Monday, January 7, 2008


Slugs [1982]
Written by Shaun Hutson

Slugs [1988]
Written by Ron Gantman
Directed by Juan Piquer Simón

Well, I'm back, and I'm ringing in the new year with Slugs. Yup, Slugs, "a novel of mind-shattering horror" (at least according to the paperback cover). Apparently, through the magically abhorrent wonder of evolution (alternately, through the sadistic machinations of delayed intelligent design), some of the black slugs of Merton, England have grown to eight inch lengths...and they're hungry for flesh! Using the town's sewers as a spawning ground, the slugs begin making raids on the human population. Town Health Inspector Mike Brady is the lucky schmuck who pieces the whole nightmare together and who must somehow combat the slithering menace before either the black beasties eat everyone or their mucoid secretions saturate the town's water supply, poisoning everyone. Luckily, he is aided by Merton's young museum curator (and Iron Maiden fan) John Foley, who comes up with an "it's so crazy it just might work" plan just as things look to be at their worst. I won't ruin it, but suffice it is to say that said plan involves a highly explosive chemical compound and a descent into the slugs' lair.

I wouldn't go so far as to call any of it mind shattering, but Slugs is actually a pretty good little chiller. The descriptions of death by slug ingestion are plentiful and convincingly gruesome. You would be surprised how easy it is for hundreds of eight-inch black slugs to sneak up and surround a person. The final slug hunt through the sewers is a tense bit of writing. In this naturally slimy environment, the slugs are able to amass enough speed to actually chase our heroes! The image of thousands of slugs hurtling through the shit-smeared pipes like a massive, throbbing carnivorous embolus is bloody fantastic.

The same cannot be said for the film version, which is something of a disappointment for two major reasons. First, the film was directed by Juan Piquer Simón, who is also responsible for the splatterific slasher Pieces (watch for a special edition DVD from Grindhouse sometime in the next decade...hopefully). The man knows gore and has no qualms about applying it nice and thick. Sadly, Slugs (subtitled "The Movie" during the opening credits, which makes me think of Spaceballs) isn't nearly gross enough. Sure, you get a couple of decent slug attacks, particularly the scene at the dinner table, but not enough to push us into Street Trash/Re-Animator/Bad Taste territory. Oh, and I can tell the difference between a living carpet of flesh-eating black slugs and a garbage bag. I mean, I love watching naked women scream and writhe in fake blood (don't get me wrong here), but, dude, seriously, you're not fooling anyone---that's a garbage bag she's screaming and writhing on. I mean, on which she is screaming and writhing.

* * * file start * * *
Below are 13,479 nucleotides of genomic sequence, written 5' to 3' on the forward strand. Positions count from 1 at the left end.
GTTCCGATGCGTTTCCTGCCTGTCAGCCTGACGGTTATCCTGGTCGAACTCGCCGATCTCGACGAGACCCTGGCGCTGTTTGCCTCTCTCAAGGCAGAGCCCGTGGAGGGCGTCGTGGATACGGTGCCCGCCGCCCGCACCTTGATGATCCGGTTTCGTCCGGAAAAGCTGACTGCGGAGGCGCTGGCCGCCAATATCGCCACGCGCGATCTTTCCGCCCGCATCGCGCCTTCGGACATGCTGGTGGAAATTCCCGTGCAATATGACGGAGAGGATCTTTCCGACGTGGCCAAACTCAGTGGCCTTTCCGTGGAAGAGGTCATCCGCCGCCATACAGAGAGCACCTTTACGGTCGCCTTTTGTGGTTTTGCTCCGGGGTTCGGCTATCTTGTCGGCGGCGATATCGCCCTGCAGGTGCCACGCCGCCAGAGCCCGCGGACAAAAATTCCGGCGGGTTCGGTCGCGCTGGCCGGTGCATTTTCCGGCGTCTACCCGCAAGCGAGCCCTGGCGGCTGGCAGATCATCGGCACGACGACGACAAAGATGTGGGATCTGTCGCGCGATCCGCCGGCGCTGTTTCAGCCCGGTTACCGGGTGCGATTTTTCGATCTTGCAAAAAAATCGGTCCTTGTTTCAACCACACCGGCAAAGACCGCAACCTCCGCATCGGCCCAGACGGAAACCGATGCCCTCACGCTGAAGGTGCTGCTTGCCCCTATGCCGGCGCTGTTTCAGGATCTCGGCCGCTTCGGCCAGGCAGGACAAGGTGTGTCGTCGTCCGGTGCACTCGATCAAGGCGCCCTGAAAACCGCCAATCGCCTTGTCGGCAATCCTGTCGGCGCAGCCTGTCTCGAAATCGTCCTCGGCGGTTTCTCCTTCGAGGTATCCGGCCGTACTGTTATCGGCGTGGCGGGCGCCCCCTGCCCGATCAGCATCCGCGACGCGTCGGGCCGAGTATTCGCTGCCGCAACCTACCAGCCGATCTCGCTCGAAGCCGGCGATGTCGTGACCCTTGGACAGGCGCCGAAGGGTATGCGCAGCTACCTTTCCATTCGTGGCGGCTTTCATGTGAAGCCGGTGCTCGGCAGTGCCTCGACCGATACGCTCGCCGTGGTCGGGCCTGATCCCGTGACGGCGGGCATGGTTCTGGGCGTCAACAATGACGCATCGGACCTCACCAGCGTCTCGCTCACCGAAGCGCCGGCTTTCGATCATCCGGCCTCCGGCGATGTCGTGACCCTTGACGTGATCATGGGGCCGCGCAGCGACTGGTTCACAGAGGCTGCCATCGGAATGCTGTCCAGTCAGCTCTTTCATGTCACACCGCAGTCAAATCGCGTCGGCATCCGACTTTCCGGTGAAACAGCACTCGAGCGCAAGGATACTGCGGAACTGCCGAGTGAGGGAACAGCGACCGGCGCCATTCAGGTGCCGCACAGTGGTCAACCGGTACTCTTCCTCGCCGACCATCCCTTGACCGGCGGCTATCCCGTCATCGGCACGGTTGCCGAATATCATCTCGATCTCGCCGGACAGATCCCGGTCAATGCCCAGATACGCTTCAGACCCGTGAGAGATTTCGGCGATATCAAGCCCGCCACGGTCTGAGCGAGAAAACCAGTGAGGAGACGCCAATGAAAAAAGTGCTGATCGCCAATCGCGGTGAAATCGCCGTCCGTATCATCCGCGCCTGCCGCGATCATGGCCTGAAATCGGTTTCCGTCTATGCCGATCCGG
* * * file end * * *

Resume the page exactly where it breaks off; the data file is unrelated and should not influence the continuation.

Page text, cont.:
Also of note is the score. Some of it sounded like the music from Airplane. Nothing kills the intensity of a thrilling moment like thoughts of the oeuvre of Zucker-Abrahams-Zucker.

The second disappointment comes from the sheer badness of the script. For reasons beyond my comprehension, scriptwriter Gantman decided to make every character both stupid and a jerk. In the original novel, Mike Brady was a pretty likable guy. Even at his most stressed out and pissed off, he kept his cool (very British of him I guess, stiff upper lip and all that rot). In the movie, which takes place in the US and A, Brady's kind of a dick. After awhile, I started rooting for the garbage, I mean the slugs. Anthropophagus as they may be, at least they weren't rude....

All told, I might have given the film a pass had I not read the book. It's not terrible; it just suffers from severe wasted potential. If you get the chance to read the book or see the movie (or do both), I would recommend it, previous caveats notwithstanding. Iron Maiden fans in particular will get a kick out of the novel. Author Shaun Hutson obviously loves the band; according to his website, he's been onstage with them thirteen times. In Slugs, an old woman lives on 22 Acacia Avenue (alas, she's not Charlotte the Harlot). Later, a doomed couple listens to The Number of the Beast album (yes, they listen to the LP) before being devoured by the killer garbage bag.

Actually, if you haven't listened to Maiden's Number of the Beast, you need to do that now. Set down whatever you're doing and fucking listen to that album. It's one of the greatest records ever. EVER! Listen now and let him who hath understanding reckon the number of the beast, for it is a human's number is six hundred and sixty-six....

The Number of the Beast!
The one for you and me!

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